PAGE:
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NEW YORK, U.S.: The New York University College of Dentistry (NYU Dentistry) is the third U.S. dental school to acquire, install and use devices for robot-assisted dental implant surgeries. The Yomi devices are expected to enhance clinical practice.
Yomi was developed by health care startup Neocis, based in Miami in the U.S. It is the only such device cleared by the U.S. Food and Drug Administration for dental implant surgery. The system uses software to preoperatively plan dental implantation procedures and provides real-time visual and physical intraoperative guidance to achieve the plan. Yomi is intended for use in partially or completely edentulous adult patients.
The two devices that the university has acquired will provide an opportunity for the college’s pre- and postdoctoral students to learn how modern robotic technology can augment and enhance clinical practice and patient care. “We are extremely pleased to utilize the power of robotics to ensure that our pre- and postdoctoral students are prepared to become leaders in the field,” said Dr. Charles N. Bertolami, Herman Robert Fox Dean at NYU Dentistry, in a university press release.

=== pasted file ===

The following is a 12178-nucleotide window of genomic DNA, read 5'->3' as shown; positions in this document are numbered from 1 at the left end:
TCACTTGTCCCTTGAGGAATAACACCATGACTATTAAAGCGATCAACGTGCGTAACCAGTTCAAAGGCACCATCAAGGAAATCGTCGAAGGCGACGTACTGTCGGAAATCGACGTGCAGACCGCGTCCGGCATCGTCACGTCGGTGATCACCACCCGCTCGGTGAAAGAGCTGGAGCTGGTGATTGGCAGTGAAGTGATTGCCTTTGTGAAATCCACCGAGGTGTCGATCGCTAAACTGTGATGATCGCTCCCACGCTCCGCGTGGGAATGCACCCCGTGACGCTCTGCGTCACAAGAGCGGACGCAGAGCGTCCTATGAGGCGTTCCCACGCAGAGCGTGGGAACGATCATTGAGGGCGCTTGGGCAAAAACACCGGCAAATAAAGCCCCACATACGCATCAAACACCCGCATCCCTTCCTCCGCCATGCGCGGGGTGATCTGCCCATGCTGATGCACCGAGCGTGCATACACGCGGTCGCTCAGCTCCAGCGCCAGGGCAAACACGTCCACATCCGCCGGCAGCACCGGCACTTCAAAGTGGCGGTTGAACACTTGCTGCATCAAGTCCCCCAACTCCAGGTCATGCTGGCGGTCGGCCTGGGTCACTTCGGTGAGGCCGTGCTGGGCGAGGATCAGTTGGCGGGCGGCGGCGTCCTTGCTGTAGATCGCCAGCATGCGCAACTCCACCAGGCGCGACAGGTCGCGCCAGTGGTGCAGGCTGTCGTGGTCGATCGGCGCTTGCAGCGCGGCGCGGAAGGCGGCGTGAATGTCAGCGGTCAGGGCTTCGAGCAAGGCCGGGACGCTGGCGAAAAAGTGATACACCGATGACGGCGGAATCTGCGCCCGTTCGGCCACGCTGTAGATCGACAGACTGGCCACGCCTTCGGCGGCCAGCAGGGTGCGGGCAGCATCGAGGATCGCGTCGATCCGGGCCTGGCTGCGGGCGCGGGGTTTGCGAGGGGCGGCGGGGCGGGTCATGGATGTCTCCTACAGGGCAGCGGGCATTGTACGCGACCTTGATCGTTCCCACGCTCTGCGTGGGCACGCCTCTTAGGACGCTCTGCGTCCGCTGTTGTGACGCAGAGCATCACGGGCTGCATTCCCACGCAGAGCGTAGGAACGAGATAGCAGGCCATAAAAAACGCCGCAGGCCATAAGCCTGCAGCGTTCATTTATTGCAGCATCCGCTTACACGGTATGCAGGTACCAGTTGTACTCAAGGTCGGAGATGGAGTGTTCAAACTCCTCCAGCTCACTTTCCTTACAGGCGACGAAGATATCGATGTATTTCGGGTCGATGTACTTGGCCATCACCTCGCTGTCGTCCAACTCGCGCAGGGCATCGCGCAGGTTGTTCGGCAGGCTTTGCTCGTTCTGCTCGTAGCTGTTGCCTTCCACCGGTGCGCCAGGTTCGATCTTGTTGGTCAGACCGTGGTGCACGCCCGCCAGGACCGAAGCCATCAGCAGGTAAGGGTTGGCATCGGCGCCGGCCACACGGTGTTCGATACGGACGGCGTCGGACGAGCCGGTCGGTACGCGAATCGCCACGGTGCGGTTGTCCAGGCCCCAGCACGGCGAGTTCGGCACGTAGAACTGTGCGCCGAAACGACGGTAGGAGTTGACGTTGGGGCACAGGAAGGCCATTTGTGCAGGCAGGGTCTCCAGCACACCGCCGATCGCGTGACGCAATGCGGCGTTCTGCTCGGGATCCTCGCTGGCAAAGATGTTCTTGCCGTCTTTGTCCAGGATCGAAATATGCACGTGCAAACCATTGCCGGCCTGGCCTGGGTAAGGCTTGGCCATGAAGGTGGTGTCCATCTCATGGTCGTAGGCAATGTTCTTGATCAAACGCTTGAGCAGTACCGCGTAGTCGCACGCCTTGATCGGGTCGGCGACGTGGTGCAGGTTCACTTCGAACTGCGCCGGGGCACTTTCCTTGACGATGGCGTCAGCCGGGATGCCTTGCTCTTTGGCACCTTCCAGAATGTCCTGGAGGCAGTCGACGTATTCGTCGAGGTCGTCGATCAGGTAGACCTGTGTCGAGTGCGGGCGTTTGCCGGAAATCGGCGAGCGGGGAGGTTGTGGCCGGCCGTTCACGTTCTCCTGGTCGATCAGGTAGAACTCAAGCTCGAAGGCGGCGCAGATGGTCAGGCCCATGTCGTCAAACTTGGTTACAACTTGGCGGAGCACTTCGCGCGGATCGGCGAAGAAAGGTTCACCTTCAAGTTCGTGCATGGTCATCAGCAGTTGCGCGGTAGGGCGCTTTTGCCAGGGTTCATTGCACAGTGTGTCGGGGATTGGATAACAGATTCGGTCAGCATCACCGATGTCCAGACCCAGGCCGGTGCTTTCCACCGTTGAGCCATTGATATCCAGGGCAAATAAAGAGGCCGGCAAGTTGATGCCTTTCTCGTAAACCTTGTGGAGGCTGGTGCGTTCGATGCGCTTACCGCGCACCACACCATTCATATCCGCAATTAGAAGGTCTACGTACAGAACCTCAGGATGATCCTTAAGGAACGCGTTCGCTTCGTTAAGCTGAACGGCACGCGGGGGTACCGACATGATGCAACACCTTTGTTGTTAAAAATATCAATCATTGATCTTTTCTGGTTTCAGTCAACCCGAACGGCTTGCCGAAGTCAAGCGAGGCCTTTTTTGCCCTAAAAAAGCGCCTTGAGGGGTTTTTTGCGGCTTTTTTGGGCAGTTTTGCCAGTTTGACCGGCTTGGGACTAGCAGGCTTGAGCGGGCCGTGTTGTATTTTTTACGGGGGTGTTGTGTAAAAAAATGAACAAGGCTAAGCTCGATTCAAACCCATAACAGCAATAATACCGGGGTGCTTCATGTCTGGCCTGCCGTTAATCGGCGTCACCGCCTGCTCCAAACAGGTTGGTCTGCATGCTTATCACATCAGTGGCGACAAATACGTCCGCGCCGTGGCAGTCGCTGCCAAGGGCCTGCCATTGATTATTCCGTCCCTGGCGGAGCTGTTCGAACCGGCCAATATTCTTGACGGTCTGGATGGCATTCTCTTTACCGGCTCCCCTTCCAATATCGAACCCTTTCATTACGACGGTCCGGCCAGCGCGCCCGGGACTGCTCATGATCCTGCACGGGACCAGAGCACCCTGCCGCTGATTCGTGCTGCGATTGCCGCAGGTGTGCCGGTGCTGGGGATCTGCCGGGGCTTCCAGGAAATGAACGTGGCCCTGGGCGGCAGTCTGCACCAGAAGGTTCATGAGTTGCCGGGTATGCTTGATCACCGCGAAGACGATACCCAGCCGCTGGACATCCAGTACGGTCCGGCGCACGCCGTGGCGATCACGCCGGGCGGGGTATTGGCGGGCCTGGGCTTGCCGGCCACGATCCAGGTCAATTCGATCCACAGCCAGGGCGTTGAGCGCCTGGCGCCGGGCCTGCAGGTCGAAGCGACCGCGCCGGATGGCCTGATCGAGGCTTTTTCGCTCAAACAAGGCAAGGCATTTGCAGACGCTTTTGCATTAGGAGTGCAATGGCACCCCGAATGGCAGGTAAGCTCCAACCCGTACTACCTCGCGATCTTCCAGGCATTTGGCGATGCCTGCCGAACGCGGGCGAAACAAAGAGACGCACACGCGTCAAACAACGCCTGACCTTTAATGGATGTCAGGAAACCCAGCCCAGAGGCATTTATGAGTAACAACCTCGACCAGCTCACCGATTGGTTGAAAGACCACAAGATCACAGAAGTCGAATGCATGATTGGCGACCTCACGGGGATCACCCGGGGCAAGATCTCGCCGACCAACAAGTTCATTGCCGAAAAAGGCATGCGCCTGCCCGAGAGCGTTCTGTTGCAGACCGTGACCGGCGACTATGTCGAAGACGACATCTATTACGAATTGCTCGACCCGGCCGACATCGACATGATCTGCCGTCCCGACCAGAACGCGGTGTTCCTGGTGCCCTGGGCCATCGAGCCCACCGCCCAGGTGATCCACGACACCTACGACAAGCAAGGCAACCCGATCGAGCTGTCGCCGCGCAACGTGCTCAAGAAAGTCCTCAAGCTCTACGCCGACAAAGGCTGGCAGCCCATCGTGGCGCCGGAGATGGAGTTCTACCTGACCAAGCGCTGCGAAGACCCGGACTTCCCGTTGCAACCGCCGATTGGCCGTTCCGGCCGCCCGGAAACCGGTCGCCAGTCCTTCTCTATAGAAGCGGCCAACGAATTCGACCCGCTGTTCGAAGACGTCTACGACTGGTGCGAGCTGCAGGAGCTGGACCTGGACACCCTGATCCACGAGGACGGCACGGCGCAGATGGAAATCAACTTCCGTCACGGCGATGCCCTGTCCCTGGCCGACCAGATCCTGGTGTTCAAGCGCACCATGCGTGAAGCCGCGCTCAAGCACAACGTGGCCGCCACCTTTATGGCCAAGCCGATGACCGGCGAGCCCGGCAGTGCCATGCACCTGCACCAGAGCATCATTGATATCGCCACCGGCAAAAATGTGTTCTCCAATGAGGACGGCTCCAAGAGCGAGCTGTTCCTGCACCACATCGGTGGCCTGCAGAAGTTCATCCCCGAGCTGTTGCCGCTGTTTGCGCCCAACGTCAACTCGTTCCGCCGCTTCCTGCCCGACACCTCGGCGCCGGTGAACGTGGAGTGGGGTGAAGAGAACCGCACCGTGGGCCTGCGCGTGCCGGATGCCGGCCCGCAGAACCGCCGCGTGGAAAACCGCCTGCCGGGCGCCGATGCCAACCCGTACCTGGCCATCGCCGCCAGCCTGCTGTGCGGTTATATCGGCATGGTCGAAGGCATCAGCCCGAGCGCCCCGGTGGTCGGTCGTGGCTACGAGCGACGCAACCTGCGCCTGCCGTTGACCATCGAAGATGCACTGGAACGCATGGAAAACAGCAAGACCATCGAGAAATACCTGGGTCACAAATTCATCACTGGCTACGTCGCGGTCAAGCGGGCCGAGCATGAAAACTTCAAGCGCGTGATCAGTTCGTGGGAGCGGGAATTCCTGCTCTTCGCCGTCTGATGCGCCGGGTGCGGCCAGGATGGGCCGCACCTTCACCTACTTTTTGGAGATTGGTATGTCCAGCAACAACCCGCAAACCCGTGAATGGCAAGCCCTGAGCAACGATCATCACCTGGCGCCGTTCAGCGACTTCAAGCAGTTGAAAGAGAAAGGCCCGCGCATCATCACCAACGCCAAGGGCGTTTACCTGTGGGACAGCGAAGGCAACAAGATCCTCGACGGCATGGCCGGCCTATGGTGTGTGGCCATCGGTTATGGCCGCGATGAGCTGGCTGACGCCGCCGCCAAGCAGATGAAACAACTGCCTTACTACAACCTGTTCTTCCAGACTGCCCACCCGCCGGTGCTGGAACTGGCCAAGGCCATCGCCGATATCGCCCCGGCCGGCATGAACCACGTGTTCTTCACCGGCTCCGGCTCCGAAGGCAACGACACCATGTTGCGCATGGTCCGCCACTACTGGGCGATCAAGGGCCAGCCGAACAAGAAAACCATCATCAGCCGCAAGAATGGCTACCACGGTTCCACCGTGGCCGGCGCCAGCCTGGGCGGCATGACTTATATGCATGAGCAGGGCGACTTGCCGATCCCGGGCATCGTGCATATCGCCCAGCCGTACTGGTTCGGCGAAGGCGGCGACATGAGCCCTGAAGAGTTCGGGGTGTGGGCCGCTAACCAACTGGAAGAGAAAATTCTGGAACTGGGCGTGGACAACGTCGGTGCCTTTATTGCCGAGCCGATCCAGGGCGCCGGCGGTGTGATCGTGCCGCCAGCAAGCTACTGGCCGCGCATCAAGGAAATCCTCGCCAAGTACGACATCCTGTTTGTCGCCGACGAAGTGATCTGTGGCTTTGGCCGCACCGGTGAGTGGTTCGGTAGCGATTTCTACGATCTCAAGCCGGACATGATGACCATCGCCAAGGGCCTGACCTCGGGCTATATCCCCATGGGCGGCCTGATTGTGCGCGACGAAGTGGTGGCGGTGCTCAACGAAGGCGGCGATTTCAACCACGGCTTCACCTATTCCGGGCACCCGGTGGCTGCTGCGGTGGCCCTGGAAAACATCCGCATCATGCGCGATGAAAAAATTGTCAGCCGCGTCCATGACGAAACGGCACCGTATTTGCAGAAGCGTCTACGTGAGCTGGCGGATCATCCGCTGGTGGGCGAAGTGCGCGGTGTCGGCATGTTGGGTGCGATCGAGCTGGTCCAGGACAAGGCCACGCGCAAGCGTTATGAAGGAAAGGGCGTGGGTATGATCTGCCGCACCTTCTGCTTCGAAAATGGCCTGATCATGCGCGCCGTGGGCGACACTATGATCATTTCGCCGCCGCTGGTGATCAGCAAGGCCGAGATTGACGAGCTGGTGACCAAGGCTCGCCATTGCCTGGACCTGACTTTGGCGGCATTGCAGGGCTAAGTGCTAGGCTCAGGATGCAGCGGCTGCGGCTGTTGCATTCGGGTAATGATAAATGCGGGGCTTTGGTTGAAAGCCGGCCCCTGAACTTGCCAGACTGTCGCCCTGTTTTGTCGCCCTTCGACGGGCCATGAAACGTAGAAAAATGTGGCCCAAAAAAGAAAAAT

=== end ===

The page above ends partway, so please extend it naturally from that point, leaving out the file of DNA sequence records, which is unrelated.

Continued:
Using the Yomi system, the surgeon first creates a virtual plan for placing a dental implant using detailed 3D scans of the patient’s oral cavity. To guide the surgeon according to the plan, the device uses physical cues, but can also adjust dynamically to accommodate changes during the procedure. Yomi enhances tactility for the practitioner by providing real-time feedback via haptic technology; however, the surgeon is always in control of the dental handpiece, since the device is designed to complement rather than to override the expertise of the clinician.
Prof. Robert Glickman, associate dean for clinical affairs and hospital relations and chair of the Department of Oral and Maxillofacial Surgery at NYU Dentistry, commented: “Robotic technology is truly a game-changer for dental surgery. Successfully placing dental implants requires careful preoperative planning and a high degree of accuracy and precision to avoid critical anatomical structures and provide the best outcome for the patient.”